American Redstarts are one of our banders’ favorite warblers. They are instantly identifiable to species (at least once they’ve escaped their mousey juvenal plumage), and at least the adult males are easy to age and sex. The young birds and the adult females may present a bit of an aging-sexing challenge, but once you figure out the age, the sex is often pretty easy too.

These insectavorous birds used to be in a monotypic genus (i.e. a genus comprised of just one species) called Setophaga, which means moth-eaters. Recent genetic work shows that they are closely related to the Hooded Warbler, two species of parula, and all of the formerly-Dendroica warblers (such as Yellow Warbler and Magnolia Warbler). So now the genus has more than 30 species! Because there are conventions in how we name birds, however, the genus continues to be called Setophaga as that name was introduced in 1827 and the other generic names weren’t introduced until later.

So . . . do American Redstarts actually eat moths? Yes they do! They’ll eat a variety of insects which they tend to pick off of leaves and twigs, but they can also sally forth like a flycatcher to seize bugs out of the air. Overall a pretty nifty bird.

Today we welcomed Lydia and Cindy back to the crew, and it was like they had never been away. Lydia passed her NABC certification last fall with flying colors (seriously . . . everyone was really impressed!), and this season she’ll start learning the ins and outs of being bander-in-charge. So, she’ll be learning to make decisions about when to open and close nets, how many nets to open, how to monitor the weather while simultaneously making sure net runs and banding is happening in a timely way, and how to serve as a resource for less experienced volunteers.

Thanks also to Megan and Michaela for their excellent help today.

-Andrea Patterson

Another windy day

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Saturday August 29, 2020: 0 birds of 0 species, 0 recaps.

The threat of rain never materialized, but the promised winds whipped the trees about and made it unsafe to band today.

Porcupine Bird

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Friday August 28, 2020: 28 new birds of 11 species, 16 recaps. New species: Nashville Warbler. We have banded a total of 40 species this season, 19 of which are warblers. Bird of the day was Gray Catbird with 6 new bands, followed by a tie for second between Red-eyed Vireo and Magnolia Warbler, each with 4.

Canada Warbler with nanotag #69

It was a relatively ordinary August day today with a double-handful of new birds and a half-bushel of recaptures. We were lucky enough to get a Canada Warbler big enough to be radio-tagged. and so he was fitted with tag #69 and released. It will be interesting to see how long our tagged birds remain in the area. We don’t recapture most of our banded birds, and even when we do, at best you learn the mimimum amount of time the bird was lurking. With the nanotags, we’ll get really fine-grained information on exactly when the bird moves out of the area.

At this time of year, a lot of our birds are molting. Some of them are replacing feathers they grew last year or earlier this year, and some of them are still getting their first set of feathers. When a feather grows in, it is encased in a protective sheath that eventually falls off or gets preened away. Normally, the sheath is quite short, but today we caught a young catbird just getting his first set of feathers, and the sheaths on his rectrices (tail feathers) were so long they looked like porcupine quills!

Thanks to Marilyn, Peggy and Sheryl for a smooth morning!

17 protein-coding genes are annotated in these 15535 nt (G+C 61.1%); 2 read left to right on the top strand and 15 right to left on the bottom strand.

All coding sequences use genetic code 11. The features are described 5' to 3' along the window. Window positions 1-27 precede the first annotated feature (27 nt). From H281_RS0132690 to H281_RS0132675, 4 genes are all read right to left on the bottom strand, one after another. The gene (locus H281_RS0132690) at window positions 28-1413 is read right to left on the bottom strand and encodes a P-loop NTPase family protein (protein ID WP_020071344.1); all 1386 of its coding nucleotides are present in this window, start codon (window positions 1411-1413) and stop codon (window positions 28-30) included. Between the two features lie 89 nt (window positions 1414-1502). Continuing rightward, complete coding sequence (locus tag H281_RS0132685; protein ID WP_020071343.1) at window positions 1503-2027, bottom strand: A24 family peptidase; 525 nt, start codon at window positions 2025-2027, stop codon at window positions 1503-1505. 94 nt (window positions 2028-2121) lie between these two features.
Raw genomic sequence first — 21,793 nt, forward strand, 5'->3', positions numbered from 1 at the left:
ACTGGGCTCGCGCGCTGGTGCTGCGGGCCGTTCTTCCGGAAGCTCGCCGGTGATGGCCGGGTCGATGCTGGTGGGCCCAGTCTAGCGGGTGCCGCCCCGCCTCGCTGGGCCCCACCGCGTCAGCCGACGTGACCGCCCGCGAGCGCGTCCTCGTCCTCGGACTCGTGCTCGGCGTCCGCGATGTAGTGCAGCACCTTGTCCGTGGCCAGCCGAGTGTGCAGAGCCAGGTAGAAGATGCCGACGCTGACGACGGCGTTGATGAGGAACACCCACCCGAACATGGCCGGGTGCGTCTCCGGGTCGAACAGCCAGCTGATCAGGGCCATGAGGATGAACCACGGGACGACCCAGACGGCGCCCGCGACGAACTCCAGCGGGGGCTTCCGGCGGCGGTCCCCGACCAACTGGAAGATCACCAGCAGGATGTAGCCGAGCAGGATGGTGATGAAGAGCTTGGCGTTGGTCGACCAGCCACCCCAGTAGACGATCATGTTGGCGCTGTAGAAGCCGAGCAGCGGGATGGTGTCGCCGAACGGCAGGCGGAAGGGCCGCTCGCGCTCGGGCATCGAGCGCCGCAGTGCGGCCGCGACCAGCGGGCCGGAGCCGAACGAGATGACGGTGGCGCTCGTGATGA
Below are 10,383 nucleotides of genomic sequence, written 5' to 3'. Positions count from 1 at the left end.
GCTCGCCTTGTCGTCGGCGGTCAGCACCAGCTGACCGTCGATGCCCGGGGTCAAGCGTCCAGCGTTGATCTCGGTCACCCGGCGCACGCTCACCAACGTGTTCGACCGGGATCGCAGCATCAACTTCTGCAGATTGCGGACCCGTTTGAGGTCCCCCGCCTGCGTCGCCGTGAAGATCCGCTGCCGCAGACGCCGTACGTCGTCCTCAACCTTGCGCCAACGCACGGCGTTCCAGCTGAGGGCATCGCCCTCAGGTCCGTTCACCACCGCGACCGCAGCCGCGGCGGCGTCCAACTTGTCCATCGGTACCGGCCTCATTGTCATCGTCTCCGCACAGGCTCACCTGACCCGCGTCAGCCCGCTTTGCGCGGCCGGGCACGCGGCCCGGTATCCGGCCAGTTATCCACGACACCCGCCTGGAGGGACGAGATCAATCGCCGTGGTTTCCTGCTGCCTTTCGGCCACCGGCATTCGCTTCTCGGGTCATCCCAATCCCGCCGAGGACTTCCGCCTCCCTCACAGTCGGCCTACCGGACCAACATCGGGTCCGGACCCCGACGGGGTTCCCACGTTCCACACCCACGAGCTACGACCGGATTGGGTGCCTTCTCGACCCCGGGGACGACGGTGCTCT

-Andrea Patterson

Too windy to band

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Thursday August 27, 2020: 0 birds of 0 species, 0 recaps.

The forecast was pretty dicey for the morning hours, with rain and wind predicted. Out of an abundance of caution, we decided to cancel the morning rather than have our volunteers sit huddled in our education room or under the eaves (properly distanced, of course!).

Banding at a distance

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Wednesday August 26, 2020: 45 new birds of 17 species, 12 recaps. New species: Downy Woodpecker, Veery, and Tennessee Warbler. We have banded a total of 39 species this season, 18 of which are warblers. Bird of the day was Gray Catbird with 8 new bands, followed by Least Flycatcher with 5.

So I bet you’re all wondering . . . what does banding during a pandemic look like? Last spring, we ran the season with just two volunteers, but this fall we have cautiously allowed most of our “old reliables” to return. We’ve developed a rigorous set of COVID-19 protocols that require masks, social distancing, and good hand hygiene, and we have moved our banding operation outdoors.

The scribe and the bander face each other at separate tables that are set 6 feet apart, and everyone else brings a lounge chair and finds a comfy spot in the shade so that they can daydream or birdwatch between net rounds. We’ve added a sink with a foot-pump so that people can wash their hands (although we still have to cart in the water), and we’ve decided that we can’t bring Timbits or brownies to share. Other than that, it’s all pretty much the same and it seems to be working well!

Four years ago – almost to the day – we published a post about Baltimore Orioles that have abnormally colored plumage due to their consumption of invasive honeysuckle. We caught three such birds today. The carotenoids in the honeysuckle augment the normal carotenoids present in the orioles’ feathers, and so the birds have an abnormally bright polka-dotted appearance. Baltimore Orioles are snazzy enough to begin with, but these extra adornments just put them over the top.

Baltimore Oriole (hatch year, male)
abnormally colored by invasive honeysuckle

This was the Wednesday crew’s first day back. Peggy was back at the helm as BIC, and she flew through an assortment of confusing fall warblers without a single hiccup. Ann and Sue patrolled the nets, and John settled back into the scribing. With the station in capable hands, I was free to clean the main banding building and hang bird-safe tape on some of the windows. Thanks everyone!

– Andrea Patterson